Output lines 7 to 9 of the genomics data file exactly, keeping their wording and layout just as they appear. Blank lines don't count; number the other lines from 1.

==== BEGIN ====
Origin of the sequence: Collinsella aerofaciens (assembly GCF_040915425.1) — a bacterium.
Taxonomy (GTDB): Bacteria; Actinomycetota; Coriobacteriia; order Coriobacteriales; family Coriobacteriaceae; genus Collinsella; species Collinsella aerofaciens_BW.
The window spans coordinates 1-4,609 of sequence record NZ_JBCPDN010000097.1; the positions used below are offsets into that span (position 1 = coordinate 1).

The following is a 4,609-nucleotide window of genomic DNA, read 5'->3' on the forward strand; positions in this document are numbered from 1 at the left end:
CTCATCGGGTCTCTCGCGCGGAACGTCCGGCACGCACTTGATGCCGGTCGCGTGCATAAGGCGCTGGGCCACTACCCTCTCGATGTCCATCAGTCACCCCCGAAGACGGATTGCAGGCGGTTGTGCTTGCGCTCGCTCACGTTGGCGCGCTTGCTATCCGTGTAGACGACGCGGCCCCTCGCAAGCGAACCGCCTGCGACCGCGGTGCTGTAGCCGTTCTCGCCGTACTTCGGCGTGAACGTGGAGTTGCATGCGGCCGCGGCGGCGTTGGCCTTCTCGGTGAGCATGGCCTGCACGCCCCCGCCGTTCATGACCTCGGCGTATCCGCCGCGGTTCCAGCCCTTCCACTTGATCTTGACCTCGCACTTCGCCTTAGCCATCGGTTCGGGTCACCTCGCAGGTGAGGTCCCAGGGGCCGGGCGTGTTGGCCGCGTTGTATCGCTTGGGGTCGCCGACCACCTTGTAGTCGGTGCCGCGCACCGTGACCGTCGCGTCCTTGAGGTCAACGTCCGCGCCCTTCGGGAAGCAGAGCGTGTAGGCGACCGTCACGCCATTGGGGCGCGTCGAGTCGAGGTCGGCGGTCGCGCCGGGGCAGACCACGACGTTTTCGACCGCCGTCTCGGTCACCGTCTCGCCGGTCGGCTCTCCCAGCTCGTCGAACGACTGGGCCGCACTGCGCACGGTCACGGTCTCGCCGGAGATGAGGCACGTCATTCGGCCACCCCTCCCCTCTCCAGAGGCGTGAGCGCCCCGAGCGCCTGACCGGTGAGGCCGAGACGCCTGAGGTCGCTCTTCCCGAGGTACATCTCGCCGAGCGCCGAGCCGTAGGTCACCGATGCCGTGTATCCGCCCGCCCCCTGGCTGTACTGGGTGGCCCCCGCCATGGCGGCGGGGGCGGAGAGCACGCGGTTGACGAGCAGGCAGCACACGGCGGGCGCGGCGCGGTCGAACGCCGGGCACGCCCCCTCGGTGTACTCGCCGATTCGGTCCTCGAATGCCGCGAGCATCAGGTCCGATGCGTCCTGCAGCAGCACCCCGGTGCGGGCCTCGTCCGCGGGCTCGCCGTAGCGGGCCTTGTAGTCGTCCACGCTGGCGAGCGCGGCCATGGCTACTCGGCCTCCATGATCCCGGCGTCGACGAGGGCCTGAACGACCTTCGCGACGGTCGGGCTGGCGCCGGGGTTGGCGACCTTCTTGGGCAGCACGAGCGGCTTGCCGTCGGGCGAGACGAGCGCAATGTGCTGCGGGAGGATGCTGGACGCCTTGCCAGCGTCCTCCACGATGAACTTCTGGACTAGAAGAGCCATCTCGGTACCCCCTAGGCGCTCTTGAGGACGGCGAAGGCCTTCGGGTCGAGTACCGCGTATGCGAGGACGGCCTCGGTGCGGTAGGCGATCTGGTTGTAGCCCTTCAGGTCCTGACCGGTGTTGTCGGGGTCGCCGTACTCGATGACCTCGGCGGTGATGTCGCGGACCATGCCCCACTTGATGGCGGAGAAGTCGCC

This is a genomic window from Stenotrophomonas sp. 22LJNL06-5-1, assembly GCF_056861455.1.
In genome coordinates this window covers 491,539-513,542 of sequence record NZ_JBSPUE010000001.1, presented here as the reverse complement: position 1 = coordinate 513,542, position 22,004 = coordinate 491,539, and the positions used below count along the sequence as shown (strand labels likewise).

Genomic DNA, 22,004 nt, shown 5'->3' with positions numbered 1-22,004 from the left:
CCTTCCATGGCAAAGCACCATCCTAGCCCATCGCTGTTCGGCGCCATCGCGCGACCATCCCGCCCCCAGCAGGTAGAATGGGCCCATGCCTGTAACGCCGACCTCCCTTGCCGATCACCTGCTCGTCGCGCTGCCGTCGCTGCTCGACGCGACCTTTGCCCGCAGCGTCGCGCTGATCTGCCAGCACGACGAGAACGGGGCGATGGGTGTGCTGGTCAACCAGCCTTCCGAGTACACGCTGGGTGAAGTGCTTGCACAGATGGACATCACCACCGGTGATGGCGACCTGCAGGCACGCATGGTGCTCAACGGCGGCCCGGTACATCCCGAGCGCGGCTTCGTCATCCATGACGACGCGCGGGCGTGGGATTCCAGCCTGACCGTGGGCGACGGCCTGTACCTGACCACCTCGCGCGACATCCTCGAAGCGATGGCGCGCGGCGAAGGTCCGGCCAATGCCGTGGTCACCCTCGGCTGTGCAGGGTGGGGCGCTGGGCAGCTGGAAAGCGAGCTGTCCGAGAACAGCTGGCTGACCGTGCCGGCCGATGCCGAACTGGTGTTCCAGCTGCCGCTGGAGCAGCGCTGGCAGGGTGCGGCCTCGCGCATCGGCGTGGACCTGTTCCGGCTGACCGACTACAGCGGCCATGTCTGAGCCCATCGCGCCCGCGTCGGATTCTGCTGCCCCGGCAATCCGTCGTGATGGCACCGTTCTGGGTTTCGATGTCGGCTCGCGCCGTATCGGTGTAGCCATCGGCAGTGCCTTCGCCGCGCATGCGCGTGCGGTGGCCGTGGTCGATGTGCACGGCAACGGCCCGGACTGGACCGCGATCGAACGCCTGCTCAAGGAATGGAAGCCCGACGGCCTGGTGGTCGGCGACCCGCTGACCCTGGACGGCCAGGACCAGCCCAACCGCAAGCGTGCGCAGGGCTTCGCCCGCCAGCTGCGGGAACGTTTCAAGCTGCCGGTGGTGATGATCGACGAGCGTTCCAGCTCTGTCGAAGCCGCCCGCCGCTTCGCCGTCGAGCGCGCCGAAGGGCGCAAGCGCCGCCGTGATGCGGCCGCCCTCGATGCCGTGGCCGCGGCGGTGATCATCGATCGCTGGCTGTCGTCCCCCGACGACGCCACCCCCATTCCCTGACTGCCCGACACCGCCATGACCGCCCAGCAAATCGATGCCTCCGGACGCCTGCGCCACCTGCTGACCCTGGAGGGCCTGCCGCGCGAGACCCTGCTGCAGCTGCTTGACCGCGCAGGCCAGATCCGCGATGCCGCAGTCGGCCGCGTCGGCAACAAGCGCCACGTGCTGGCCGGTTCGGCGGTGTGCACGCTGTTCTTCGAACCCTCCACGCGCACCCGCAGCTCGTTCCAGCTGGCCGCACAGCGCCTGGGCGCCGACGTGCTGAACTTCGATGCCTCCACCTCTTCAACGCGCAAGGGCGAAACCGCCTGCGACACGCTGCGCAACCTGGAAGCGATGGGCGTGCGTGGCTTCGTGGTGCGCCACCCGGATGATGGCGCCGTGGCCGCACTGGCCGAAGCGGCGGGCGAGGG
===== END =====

In genome coordinates this window covers 491,539-513,542 of sequence record NZ_JBSPUE010000001.1, presented here as the reverse complement: position 1 = coordinate 513,542, position 22,004 = coordinate 491,539, and the positions used below count along the sequence as shown (strand labels likewise).

Genomic DNA, 22,004 nt, shown 5'->3' with positions numbered 1-22,004 from the left:
CCTTCCATGGCAAAGCACCATCCTAGCCCATCGCTGTTCGGCGCCATCGCGCGACCATCCCGCCCCCAGCAGGTAGAATGGGCCCATGCCTGTAACGCCGACCTCCCTTGCCGATCACCTGCTCGTCGCGCTGCCGTCGCTGCTCGACGCGACCTTTGCCCGCAGCGTCGCGCTGATCTGCCAGCACGACGAGAACGGGGCGATGGGTGTGCTGGTCAACCAGCCTTCCGAGTACACGCTGGGTGAAGTGCTTGCACAGATGGACATCACCACCGGTGATGGCGACCTGCAGGCACGCATGGTGCTCAACGGCGGCCCGGTACATCCCGAGCGCGGCTTCGTCATCCATGACGACGCGCGGGCGTGGGATTCCAGCCTGACCGTGGGCGACGGCCTGTACCTGACCACCTCGCGCGACATCCTCGAAGCGATGGCGCGCGGCGAAGGTCCGGCCAATGCCGTGGTCACCCTCGGCTGTGCAGGGTGGGGCGCTGGGCAGCTGGAAAGCGAGCTGTCCGAGAACAGCTGGCTGACCGTGCCGGCCGATGCCGAACTGGTGTTCCAGCTGCCGCTGGAGCAGCGCTGGCAGGGTGCGGCCTCGCGCATCGGCGTGGACCTGTTCCGGCTGACCGACTACAGCGGCCATGTCTGAGCCCATCGCGCCCGCGTCGGATTCTGCTGCCCCGGCAATCCGTCGTGATGGCACCGTTCTGGGTTTCGATGTCGGCTCGCGCCGTATCGGTGTAGCCATCGGCAGTGCCTTCGCCGCGCATGCGCGTGCGGTGGCCGTGGTCGATGTGCACGGCAACGGCCCGGACTGGACCGCGATCGAACGCCTGCTCAAGGAATGGAAGCCCGACGGCCTGGTGGTCGGCGACCCGCTGACCCTGGACGGCCAGGACCAGCCCAACCGCAAGCGTGCGCAGGGCTTCGCCCGCCAGCTGCGGGAACGTTTCAAGCTGCCGGTGGTGATGATCGACGAGCGTTCCAGCTCTGTCGAAGCCGCCCGCCGCTTCGCCGTCGAGCGCGCCGAAGGGCGCAAGCGCCGCCGTGATGCGGCCGCCCTCGATGCCGTGGCCGCGGCGGTGATCATCGATCGCTGGCTGTCGTCCCCCGACGACGCCACCCCCATTCCCTGACTGCCCGACACCGCCATGACCGCCCAGCAAATCGATGCCTCCGGACGCCTGCGCCACCTGCTGACCCTGGAGGGCCTGCCGCGCGAGACCCTGCTGCAGCTGCTTGACCGCGCAGGCCAGATCCGCGATGCCGCAGTCGGCCGCGTCGGCAACAAGCGCCACGTGCTGGCCGGTTCGGCGGTGTGCACGCTGTTCTTCGAACCCTCCACGCGCACCCGCAGCTCGTTCCAGCTGGCCGCACAGCGCCTGGGCGCCGACGTGCTGAACTTCGATGCCTCCACCTCTTCAACGCGCAAGGGCGAAACCGCCTGCGACACGCTGCGCAACCTGGAAGCGATGGGCGTGCGTGGCTTCGTGGTGCGCCACCCGGATGATGGCGCCGTGGCCGCACTGGCCGAAGCGGCGGGCGAGGG